Letters to First Years: You Don't Need This Letter
Congrats, Class of 2021! You made it to your fourth week of college. Take a deep breath, and give yourself a pat on the back for surviving the wilderness, sitting through hours of orientation and icebreakers, and finding your classrooms. Not to mention, several of you have probably interviewed for a position at one or more of the on-campus institutes, auditioned for an a cappella group, or even applied to your very first job.
And if none of the above, you’ve been bombarded with emails from all the clubs you signed up for at the Club Fair or have drowned (at least once) in all the assigned reading for FHS. I know that these first few weeks have been overwhelming, stressful, exciting, and nerve-wracking, to say the least, but you’re still here, and you deserve a whole lot more credit for it than you think you do.
Yes, you completed one of the toughest periods of your college career. You did. Granted, you had the support of your peers, FYGs, RAs, professors, and faculty, but at the end of the day, you’re the one who got stuff done. You didn’t need me or any other senior telling you what to do in an article. You did it yourself, and you’ll continue to do so.
Judging by the title of the series, an older and wiser upperclassman should be dropping some profound knowledge or words of encouragement about how to be a well-prepared first-year student. Three reasons as to why that won’t be the case with this article:
- I may be older but not much wiser.
- Surprise! I don’t have all the answers.
- You are all well beyond prepared. You already know what to do, and you’ve been crushing it for three weeks now.
I could easily just give you the list of generic CMC advice: go to the Ath often; get to know your professors outside the classroom; “work hard, play hard”; ask for help when you need it; don’t procrastinate; utilize the resources; get involved.
Don’t get me wrong. It’s all great advice. You should do all those things—but let’s be honest, there will be days when you play harder than you work, there are too many resources for you to utilize all of them, and you’ll probably still procrastinate. You’ve heard all of it before (or read it in previous “Letters to Freshmen”), so I won't reiterate them here.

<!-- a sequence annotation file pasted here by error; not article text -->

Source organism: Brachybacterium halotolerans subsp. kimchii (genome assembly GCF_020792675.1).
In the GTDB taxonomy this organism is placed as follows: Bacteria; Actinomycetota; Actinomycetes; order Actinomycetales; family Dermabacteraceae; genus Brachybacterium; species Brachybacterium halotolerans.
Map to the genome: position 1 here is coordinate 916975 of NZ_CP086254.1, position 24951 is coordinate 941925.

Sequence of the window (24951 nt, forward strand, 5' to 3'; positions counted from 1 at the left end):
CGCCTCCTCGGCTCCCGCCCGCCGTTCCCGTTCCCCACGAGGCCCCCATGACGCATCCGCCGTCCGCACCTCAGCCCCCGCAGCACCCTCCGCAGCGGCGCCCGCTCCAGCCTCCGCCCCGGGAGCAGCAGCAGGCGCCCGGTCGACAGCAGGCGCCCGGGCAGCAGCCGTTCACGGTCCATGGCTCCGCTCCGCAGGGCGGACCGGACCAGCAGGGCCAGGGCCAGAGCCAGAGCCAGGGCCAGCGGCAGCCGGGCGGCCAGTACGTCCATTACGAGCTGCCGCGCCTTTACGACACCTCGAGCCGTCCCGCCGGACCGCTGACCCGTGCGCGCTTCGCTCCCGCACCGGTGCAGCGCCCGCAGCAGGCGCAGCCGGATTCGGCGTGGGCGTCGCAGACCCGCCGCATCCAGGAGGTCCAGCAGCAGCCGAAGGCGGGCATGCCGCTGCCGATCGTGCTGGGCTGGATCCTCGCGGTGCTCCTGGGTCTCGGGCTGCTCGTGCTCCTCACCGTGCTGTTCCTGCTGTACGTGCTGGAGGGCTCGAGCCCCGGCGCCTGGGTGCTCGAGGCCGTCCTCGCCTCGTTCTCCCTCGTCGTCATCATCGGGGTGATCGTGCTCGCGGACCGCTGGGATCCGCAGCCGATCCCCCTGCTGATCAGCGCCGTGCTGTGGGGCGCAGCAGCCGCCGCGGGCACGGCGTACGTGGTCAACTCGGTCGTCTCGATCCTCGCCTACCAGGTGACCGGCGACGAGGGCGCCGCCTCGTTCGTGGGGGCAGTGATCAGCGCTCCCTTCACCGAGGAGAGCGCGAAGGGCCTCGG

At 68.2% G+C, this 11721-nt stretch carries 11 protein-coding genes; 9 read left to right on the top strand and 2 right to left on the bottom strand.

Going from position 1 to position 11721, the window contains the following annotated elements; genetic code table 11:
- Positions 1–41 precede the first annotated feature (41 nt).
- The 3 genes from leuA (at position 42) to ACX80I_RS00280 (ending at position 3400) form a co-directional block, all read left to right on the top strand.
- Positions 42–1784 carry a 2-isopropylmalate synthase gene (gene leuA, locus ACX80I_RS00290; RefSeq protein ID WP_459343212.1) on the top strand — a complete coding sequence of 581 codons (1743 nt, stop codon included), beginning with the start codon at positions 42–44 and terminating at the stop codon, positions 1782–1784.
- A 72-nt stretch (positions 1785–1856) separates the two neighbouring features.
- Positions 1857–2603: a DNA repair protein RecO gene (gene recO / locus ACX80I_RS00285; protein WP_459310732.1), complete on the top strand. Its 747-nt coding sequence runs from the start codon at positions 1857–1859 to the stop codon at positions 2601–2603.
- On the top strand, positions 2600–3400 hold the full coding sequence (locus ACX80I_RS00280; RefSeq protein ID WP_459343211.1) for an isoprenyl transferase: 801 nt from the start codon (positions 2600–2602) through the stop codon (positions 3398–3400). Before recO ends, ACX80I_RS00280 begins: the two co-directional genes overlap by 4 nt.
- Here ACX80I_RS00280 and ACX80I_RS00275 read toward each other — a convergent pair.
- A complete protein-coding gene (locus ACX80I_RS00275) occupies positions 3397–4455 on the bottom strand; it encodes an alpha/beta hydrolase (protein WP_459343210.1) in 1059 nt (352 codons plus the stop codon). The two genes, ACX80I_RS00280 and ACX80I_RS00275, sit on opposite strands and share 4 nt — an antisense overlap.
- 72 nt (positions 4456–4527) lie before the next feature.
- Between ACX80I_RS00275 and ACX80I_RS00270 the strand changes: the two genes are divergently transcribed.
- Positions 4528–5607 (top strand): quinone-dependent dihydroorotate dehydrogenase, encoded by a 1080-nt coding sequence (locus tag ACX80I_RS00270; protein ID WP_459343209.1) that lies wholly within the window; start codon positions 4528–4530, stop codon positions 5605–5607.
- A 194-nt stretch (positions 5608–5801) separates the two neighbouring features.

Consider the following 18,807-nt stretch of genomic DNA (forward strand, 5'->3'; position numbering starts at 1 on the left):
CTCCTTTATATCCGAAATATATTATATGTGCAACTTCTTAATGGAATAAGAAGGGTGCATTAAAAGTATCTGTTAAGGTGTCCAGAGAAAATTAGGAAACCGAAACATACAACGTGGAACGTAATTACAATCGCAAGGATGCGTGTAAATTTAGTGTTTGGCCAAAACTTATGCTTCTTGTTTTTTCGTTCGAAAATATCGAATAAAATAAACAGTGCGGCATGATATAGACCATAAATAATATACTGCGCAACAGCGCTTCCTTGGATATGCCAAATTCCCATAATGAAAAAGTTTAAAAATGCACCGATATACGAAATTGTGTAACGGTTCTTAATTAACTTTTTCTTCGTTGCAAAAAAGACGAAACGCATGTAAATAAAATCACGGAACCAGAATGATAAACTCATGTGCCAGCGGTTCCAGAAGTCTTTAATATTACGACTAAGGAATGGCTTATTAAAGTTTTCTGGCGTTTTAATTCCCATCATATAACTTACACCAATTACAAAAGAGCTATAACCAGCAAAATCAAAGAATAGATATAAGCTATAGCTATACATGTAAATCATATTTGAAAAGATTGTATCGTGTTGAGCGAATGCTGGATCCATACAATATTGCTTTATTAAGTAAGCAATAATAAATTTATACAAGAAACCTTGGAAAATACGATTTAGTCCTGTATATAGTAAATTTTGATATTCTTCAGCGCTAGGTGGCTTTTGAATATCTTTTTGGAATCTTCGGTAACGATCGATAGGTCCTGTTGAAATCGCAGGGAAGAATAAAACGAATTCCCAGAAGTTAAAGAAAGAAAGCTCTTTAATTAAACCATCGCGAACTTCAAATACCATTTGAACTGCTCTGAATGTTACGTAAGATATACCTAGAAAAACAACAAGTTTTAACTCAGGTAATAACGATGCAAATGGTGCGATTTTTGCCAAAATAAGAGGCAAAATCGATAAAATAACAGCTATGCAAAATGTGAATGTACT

I could tell you all about my personal regrets, the mistakes I’ve made and the opportunities I missed, in the past three years—for example, not taking my lab science GE until senior year, or not going to more CPB events. I could tell you to avoid faux pas like those and to make smarter choices. But what’s the fun in that?
I actually don’t want you to have a perfect college experience. I want you to stumble along the way and to learn for yourself. College really is what you make of it. You get out what you put in, and you shape your own itinerary here at Camp Claremont. No number of similar articles or advice from upperclassmen and alumni can take that away from you.
You can make it up as you go or you can make a game plan for each day, week, or semester. Either way, you’re going to get through it like you did these past few weeks and have an incredible time.
And if you ever doubt yourself, just know that you can’t go wrong with any decision you make. You gain something out of every experience. Maybe you won’t get an A on that Gov paper because you left it till the last minute, but you’ll probably make some new friends at Poppa that night. Or maybe you didn’t get a position as a career consultant, but you experienced your first behavioral interview.
Whatever the situation, you can turn it into a lesson learned, a worthwhile investment, or a silly story you tell first-years when you’re a senior.
So, I apologize if you were looking for some actual advice and are disappointed that I don't have any. But trust me, you don’t need it. You’re at CMC because you’re one of the best thinkers and doers out there. You’ll figure it out. Besides, it can only go up from here.